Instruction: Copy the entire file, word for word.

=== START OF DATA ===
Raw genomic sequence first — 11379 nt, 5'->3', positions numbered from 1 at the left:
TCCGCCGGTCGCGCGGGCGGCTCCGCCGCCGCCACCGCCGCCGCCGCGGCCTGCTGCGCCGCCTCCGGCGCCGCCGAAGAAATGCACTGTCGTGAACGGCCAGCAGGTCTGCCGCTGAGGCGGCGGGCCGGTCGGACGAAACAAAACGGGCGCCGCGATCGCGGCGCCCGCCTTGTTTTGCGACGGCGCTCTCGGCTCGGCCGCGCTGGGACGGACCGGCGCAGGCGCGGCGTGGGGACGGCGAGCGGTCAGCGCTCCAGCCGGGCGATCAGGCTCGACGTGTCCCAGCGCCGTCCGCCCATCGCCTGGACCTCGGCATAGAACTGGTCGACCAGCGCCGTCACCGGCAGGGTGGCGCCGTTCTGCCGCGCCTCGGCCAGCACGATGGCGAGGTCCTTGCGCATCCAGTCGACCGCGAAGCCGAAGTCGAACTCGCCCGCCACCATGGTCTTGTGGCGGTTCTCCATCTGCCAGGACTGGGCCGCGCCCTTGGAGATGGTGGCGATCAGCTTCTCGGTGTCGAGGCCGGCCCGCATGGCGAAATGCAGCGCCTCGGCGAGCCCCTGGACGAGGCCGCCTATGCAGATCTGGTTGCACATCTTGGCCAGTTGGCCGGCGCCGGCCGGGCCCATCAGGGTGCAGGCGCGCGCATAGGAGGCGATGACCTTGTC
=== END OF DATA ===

Raw genomic sequence first — 11379 nt, 5'->3', positions numbered from 1 at the left:
TCCGCCGGTCGCGCGGGCGGCTCCGCCGCCGCCACCGCCGCCGCCGCGGCCTGCTGCGCCGCCTCCGGCGCCGCCGAAGAAATGCACTGTCGTGAACGGCCAGCAGGTCTGCCGCTGAGGCGGCGGGCCGGTCGGACGAAACAAAACGGGCGCCGCGATCGCGGCGCCCGCCTTGTTTTGCGACGGCGCTCTCGGCTCGGCCGCGCTGGGACGGACCGGCGCAGGCGCGGCGTGGGGACGGCGAGCGGTCAGCGCTCCAGCCGGGCGATCAGGCTCGACGTGTCCCAGCGCCGTCCGCCCATCGCCTGGACCTCGGCATAGAACTGGTCGACCAGCGCCGTCACCGGCAGGGTGGCGCCGTTCTGCCGCGCCTCGGCCAGCACGATGGCGAGGTCCTTGCGCATCCAGTCGACCGCGAAGCCGAAGTCGAACTCGCCCGCCACCATGGTCTTGTGGCGGTTCTCCATCTGCCAGGACTGGGCCGCGCCCTTGGAGATGGTGGCGATCAGCTTCTCGGTGTCGAGGCCGGCCCGCATGGCGAAATGCAGCGCCTCGGCGAGCCCCTGGACGAGGCCGCCTATGCAGATCTGGTTGCACATCTTGGCCAGTTGGCCGGCGCCGGCCGGGCCCATCAGGGTGCAGGCGCGCGCATAGGAGGCGATGACCTTGTC